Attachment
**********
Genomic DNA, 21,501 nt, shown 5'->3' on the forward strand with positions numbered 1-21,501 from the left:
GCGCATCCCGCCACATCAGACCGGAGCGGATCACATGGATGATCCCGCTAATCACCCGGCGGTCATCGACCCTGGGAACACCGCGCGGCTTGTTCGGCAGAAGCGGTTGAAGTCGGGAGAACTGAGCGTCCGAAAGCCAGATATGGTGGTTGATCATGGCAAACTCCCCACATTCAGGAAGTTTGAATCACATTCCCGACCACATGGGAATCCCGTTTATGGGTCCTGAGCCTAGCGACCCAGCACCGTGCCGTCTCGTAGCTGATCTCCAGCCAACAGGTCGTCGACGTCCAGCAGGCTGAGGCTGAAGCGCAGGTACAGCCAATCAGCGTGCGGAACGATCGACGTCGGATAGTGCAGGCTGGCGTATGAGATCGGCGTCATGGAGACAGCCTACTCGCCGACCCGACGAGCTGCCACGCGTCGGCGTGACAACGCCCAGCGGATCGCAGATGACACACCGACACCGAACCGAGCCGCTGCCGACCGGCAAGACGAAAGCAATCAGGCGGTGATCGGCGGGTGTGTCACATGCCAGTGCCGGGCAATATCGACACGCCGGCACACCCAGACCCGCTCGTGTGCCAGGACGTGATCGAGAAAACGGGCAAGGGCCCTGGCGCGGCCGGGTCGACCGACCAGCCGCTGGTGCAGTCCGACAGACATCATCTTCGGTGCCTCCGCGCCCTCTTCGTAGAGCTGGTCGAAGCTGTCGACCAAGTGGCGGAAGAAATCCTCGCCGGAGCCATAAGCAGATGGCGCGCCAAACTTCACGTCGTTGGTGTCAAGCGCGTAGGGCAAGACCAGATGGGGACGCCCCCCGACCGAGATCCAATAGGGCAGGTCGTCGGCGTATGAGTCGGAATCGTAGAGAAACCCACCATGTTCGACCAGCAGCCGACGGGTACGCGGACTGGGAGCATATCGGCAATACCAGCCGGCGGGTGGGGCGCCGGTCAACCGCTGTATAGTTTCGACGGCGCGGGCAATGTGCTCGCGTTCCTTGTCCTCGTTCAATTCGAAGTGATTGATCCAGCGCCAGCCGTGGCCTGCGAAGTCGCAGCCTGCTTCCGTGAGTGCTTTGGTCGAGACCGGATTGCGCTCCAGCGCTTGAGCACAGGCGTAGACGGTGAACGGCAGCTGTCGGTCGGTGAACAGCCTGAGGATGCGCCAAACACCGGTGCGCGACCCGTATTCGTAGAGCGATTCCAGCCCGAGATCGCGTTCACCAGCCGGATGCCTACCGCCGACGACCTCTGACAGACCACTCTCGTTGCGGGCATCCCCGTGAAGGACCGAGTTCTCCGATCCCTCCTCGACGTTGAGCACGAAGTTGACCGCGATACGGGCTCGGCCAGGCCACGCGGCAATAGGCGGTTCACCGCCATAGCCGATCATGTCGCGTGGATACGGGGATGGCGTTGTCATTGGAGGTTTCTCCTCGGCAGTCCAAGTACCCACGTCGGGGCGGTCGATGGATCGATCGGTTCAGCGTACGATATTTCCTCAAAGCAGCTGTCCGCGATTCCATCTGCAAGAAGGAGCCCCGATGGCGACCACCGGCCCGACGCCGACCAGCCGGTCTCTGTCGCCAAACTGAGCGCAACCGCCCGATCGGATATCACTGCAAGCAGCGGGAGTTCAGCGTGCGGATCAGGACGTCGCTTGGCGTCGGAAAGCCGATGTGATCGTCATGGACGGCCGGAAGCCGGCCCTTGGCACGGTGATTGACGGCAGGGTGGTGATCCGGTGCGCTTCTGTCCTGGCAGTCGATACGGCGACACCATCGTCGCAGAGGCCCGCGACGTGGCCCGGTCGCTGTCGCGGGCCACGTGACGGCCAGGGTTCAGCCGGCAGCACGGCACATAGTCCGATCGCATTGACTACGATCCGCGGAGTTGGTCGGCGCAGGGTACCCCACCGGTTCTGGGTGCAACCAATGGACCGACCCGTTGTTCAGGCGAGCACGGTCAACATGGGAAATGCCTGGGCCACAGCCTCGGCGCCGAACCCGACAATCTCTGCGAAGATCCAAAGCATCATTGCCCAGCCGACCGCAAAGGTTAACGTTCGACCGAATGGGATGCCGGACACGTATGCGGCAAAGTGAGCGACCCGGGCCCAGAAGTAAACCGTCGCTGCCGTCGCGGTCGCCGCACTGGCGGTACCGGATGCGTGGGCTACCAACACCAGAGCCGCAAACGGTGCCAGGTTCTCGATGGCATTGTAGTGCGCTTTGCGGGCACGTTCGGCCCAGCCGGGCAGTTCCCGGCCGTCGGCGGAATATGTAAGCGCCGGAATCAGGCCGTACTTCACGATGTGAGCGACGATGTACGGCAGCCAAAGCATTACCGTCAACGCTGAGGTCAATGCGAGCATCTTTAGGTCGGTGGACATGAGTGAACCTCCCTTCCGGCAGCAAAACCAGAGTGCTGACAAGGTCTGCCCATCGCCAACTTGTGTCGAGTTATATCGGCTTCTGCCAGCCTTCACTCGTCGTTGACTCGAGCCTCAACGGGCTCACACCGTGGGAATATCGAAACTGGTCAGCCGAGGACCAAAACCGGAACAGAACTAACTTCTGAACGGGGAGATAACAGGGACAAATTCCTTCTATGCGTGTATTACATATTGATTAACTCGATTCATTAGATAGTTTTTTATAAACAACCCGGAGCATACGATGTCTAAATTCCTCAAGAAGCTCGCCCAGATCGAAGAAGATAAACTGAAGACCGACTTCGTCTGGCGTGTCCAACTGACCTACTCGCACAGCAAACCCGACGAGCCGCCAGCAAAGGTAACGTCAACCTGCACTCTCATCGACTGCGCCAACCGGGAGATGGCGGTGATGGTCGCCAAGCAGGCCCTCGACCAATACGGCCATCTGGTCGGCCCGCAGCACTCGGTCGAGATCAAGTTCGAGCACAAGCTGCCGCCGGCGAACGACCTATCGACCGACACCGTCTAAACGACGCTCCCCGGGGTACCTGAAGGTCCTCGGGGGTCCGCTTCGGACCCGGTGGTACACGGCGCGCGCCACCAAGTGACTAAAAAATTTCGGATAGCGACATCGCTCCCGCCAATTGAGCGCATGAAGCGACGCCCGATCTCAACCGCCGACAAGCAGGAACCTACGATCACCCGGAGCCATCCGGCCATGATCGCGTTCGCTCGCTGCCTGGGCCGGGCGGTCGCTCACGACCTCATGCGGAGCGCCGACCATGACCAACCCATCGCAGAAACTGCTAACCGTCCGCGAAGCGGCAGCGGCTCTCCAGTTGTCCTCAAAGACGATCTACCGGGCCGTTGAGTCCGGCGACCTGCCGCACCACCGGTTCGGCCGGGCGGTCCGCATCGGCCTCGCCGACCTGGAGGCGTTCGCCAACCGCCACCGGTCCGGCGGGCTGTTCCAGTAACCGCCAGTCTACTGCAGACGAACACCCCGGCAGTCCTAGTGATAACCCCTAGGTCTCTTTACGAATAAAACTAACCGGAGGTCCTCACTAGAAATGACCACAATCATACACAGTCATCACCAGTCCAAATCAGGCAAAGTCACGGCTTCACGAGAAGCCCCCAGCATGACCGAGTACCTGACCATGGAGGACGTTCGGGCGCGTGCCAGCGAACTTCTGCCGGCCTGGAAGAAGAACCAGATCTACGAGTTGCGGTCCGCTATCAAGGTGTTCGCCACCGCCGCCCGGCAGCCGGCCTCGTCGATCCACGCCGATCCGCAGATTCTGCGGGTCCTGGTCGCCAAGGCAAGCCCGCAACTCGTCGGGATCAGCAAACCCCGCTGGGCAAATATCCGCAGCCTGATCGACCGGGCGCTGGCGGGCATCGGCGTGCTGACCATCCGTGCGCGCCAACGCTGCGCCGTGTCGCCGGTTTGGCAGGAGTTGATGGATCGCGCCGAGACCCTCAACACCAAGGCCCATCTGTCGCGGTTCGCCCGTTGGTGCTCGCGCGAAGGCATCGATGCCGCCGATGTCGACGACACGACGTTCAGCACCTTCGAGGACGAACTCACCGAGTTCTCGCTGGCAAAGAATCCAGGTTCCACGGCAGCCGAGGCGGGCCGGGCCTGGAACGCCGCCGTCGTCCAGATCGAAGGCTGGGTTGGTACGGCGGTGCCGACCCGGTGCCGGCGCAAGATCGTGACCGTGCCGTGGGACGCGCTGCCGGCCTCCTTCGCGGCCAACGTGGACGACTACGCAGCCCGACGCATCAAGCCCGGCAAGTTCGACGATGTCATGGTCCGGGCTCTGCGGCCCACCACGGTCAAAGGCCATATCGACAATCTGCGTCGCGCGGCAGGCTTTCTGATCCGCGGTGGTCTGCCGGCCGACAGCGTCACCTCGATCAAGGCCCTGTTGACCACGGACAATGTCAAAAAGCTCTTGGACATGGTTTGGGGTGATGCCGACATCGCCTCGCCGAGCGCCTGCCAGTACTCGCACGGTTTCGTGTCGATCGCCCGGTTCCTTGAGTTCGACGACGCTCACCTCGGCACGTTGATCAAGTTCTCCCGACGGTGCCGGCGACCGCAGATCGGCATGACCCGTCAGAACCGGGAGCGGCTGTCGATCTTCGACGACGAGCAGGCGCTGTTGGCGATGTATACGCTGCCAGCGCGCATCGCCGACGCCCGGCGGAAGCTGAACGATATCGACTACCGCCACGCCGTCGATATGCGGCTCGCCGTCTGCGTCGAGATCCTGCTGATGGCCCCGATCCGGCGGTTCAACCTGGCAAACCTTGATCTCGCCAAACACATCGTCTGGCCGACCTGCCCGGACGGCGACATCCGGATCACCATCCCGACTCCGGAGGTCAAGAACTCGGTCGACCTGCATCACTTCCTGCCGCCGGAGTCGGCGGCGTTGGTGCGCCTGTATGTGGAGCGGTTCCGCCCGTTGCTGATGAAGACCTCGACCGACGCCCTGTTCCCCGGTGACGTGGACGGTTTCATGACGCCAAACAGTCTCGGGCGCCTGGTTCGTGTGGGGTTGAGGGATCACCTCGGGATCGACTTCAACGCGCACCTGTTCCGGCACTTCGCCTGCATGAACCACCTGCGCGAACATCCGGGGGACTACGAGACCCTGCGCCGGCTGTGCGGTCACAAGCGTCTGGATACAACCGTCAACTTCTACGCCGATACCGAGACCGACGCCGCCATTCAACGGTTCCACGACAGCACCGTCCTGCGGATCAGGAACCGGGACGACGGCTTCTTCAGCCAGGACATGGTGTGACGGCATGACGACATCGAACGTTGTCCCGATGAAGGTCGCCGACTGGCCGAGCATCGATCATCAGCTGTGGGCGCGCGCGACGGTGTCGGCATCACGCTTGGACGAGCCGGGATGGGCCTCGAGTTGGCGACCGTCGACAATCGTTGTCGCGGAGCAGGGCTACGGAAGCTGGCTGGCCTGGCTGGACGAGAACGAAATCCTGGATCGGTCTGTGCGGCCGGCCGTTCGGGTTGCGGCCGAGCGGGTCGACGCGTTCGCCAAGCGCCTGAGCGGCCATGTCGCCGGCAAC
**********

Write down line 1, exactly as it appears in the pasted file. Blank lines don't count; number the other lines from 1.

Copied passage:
Genomic DNA, 21,501 nt, shown 5'->3' on the forward strand with positions numbered 1-21,501 from the left: